Friday, July 29, 2011

New Indictment in SOS HAVA Funds Case

Almost two years after a state grand jury charged former New Mexico Secretary of State Rebecca Vigil-Giron and three consultants hired by her office on multiple counts of fraud, money laundering and other charges, a federal grand jury has indicted two of Vigil-Giron's co-defendants on additional charges.

Political consultant Armando Gutierrez, currently of Corpus Christi, Texas, and lobbyist Joe Kupfer of Rio Rancho are accused of overbilling by about $2.5 million for services in a voter education project administered by Vigil-Giron. The project involved federal money from the Help America Vote Act.

Vigil-Giron was not indicted in the federal case.

The state case has been jammed up in state court for months and months. The Defendants were successful in taking the prosecution out of the hands of the Attorney General. Now they have to find a new judge, as the last one, Pat Murdoch, just resigned after being charged with raping a prostitute.

(That looks great for New Mexico, doesn't it? We have to delay prosecuting the former secretary of state because the judge is being tried for raping a prostitute.)

Read my full story HERE and take a look at the indictment below.
110728 Gutierrez-Kupfer Indictment

Thursday, July 28, 2011

Judge Tosses Conflict Claim Against AG

This just in from the Attorney General's Office: District Judge Stephen Pfeffer has ruled that allegations of conflict on the part of AG Gary King in the Vanderbilt Capital pay-to-play case can't be raised by attorney Victor Marshall because his client, Frank Foy, does not have legal standing.

Pfeffer's ruling said: "The AG’s duty of representation would run to the State Investment Council (“SIC”), the entity represented by the AG in the litigation pursued by the AG in other courts and, therefore, any alleged conflict of interest would be for the SIC to raise in the context of that litigation."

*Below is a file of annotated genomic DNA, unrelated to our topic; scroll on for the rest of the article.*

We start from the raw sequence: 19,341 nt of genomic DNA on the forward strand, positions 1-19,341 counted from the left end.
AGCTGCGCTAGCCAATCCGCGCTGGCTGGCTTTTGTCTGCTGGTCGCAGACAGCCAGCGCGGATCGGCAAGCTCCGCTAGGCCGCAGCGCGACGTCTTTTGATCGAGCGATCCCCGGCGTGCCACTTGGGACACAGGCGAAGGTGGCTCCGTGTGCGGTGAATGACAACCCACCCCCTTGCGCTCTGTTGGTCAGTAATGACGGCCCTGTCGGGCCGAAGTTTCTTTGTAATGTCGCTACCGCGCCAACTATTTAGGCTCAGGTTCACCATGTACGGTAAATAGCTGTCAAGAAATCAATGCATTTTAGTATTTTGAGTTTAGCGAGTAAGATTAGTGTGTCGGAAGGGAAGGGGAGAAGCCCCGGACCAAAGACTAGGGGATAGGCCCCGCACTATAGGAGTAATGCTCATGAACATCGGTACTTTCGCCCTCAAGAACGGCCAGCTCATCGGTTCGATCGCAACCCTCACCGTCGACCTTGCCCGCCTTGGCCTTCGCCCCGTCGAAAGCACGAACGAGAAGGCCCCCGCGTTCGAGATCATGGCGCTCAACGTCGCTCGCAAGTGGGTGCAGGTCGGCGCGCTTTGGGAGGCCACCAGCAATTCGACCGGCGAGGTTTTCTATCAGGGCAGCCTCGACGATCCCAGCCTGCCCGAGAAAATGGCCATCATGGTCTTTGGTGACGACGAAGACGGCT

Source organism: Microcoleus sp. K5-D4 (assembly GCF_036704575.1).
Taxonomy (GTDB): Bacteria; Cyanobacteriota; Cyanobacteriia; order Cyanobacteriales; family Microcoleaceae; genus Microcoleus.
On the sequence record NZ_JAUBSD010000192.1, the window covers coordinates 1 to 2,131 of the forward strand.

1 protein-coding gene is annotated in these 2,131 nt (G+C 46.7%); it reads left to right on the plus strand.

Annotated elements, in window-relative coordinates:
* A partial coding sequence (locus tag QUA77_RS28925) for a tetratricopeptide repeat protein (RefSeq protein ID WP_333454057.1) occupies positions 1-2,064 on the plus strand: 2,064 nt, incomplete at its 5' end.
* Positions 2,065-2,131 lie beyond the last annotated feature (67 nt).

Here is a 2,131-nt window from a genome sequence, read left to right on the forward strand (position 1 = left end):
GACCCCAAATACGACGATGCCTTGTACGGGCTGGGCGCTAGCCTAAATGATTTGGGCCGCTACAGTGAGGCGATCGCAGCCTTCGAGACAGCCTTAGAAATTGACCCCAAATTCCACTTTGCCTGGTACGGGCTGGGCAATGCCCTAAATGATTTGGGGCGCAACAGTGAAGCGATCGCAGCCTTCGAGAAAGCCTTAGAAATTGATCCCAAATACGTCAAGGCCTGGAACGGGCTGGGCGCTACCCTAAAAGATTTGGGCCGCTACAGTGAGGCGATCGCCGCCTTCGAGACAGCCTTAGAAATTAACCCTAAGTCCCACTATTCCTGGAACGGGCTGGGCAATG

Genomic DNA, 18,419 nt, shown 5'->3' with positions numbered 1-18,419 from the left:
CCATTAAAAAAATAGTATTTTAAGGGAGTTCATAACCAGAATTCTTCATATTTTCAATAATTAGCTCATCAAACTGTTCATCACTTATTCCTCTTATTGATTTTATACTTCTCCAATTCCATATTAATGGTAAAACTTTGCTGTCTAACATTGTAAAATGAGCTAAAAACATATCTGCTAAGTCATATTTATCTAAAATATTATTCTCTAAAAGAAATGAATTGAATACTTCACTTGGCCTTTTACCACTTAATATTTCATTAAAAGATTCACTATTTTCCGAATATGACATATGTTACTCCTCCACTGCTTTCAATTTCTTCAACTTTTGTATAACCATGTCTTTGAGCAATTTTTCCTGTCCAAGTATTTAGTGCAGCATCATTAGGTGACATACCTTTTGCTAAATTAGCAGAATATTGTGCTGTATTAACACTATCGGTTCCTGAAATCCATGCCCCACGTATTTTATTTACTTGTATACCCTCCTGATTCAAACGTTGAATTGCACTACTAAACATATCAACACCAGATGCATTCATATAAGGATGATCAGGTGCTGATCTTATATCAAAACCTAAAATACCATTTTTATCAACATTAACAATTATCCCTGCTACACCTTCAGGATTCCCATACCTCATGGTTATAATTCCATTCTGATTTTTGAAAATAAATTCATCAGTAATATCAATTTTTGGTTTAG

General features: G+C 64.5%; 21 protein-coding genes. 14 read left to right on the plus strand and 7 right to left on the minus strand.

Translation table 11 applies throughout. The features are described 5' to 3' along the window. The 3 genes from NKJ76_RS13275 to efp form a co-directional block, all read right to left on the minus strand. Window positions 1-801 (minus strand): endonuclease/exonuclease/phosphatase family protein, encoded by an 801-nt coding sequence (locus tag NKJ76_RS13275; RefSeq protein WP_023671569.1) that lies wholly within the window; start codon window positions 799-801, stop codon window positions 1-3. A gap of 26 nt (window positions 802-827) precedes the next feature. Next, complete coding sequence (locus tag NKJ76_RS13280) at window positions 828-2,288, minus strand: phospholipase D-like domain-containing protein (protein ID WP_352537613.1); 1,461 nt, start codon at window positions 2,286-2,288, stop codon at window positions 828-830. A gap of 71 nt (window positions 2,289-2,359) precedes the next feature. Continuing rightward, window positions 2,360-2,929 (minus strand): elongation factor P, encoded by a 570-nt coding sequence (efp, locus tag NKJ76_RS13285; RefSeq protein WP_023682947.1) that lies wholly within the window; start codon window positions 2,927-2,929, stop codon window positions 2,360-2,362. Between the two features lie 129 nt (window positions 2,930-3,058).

Pfeffer also ruled that King and others at the SIC did not have to give depositions.

King commented, "Judge Pfeffer's ruling is a huge step forward in clearing the air of Mr. Marshall's self-serving and spurious allegations of conflict. I believe the motion to disqualify my office has always been about preserving Mr. Marshall's legal fees at the expense of the best interests of the state."

I've asked Marshall if he wants to comment. I'll post that when it comes in. (Update: Marshall declined comment.)

Trip Jennings wrote about a legislative hearing about this issue that took place yesterday. You can read that HERE.

Wednesday, July 27, 2011

Roundhouse Roundup: My First Political Rally

A version of this was published in The Santa Fe New Mexican
July 28, 2011

I recently digitized a whole box of 8mm home movies, mostly from the 1950s and a few from the early ’60s.

There in living color were herky-jerky moving images of my brother, my sister and me as babies and toddlers; both of my parents when they were in their 20s; and my late grandparents when they were younger than I am now.

There are soundless clips of Christmases, birthdays, trips to Yellowstone National Park and San Diego and glimpses of everyday life in the Terrell family. I hadn’t watched any of these in well over 30 years.

No, I’m not going to bore you with all my home movies. Just one reel. In that box of forgotten memories is footage of my very first political rally. And even though we didn’t live in Santa Fe back then, it took place here on the Plaza.